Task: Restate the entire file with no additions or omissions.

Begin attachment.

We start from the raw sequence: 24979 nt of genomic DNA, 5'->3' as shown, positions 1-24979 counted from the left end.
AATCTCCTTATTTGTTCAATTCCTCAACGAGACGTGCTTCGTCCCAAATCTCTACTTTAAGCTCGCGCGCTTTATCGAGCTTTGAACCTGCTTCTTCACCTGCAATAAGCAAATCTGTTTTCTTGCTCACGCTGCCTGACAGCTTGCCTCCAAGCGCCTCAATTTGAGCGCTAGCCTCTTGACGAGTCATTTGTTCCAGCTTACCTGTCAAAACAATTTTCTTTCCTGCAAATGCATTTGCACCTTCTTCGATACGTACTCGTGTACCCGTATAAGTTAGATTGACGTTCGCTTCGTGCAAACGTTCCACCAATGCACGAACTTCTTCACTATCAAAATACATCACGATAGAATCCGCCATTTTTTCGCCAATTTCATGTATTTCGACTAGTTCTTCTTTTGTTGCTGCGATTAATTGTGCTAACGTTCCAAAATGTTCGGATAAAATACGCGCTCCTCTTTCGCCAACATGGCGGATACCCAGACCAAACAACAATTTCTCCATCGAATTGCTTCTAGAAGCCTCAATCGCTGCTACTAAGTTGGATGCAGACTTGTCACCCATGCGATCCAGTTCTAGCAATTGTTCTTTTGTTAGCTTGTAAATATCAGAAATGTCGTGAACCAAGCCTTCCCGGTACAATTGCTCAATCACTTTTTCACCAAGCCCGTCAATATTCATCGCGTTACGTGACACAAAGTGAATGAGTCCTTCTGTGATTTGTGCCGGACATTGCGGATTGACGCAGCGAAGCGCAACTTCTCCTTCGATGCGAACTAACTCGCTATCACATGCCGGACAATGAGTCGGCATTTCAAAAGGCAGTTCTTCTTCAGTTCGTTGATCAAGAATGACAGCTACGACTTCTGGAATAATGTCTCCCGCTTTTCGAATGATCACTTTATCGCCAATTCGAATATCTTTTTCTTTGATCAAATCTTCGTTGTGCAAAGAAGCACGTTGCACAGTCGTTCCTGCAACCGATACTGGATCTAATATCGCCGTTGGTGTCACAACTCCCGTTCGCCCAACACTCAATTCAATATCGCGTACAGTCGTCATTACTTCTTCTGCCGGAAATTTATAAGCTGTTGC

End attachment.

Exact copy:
We start from the raw sequence: 24979 nt of genomic DNA, 5'->3' as shown, positions 1-24979 counted from the left end.
AATCTCCTTATTTGTTCAATTCCTCAACGAGACGTGCTTCGTCCCAAATCTCTACTTTAAGCTCGCGCGCTTTATCGAGCTTTGAACCTGCTTCTTCACCTGCAATAAGCAAATCTGTTTTCTTGCTCACGCTGCCTGACAGCTTGCCTCCAAGCGCCTCAATTTGAGCGCTAGCCTCTTGACGAGTCATTTGTTCCAGCTTACCTGTCAAAACAATTTTCTTTCCTGCAAATGCATTTGCACCTTCTTCGATACGTACTCGTGTACCCGTATAAGTTAGATTGACGTTCGCTTCGTGCAAACGTTCCACCAATGCACGAACTTCTTCACTATCAAAATACATCACGATAGAATCCGCCATTTTTTCGCCAATTTCATGTATTTCGACTAGTTCTTCTTTTGTTGCTGCGATTAATTGTGCTAACGTTCCAAAATGTTCGGATAAAATACGCGCTCCTCTTTCGCCAACATGGCGGATACCCAGACCAAACAACAATTTCTCCATCGAATTGCTTCTAGAAGCCTCAATCGCTGCTACTAAGTTGGATGCAGACTTGTCACCCATGCGATCCAGTTCTAGCAATTGTTCTTTTGTTAGCTTGTAAATATCAGAAATGTCGTGAACCAAGCCTTCCCGGTACAATTGCTCAATCACTTTTTCACCAAGCCCGTCAATATTCATCGCGTTACGTGACACAAAGTGAATGAGTCCTTCTGTGATTTGTGCCGGACATTGCGGATTGACGCAGCGAAGCGCAACTTCTCCTTCGATGCGAACTAACTCGCTATCACATGCCGGACAATGAGTCGGCATTTCAAAAGGCAGTTCTTCTTCAGTTCGTTGATCAAGAATGACAGCTACGACTTCTGGAATAATGTCTCCCGCTTTTCGAATGATCACTTTATCGCCAATTCGAATATCTTTTTCTTTGATCAAATCTTCGTTGTGCAAAGAAGCACGTTGCACAGTCGTTCCTGCAACCGATACTGGATCTAATATCGCCGTTGGTGTCACAACTCCCGTTCGCCCAACACTCAATTCAATATCGCGTACAGTCGTCATTACTTCTTCTGCCGGAAATTTATAAGCTGTTGC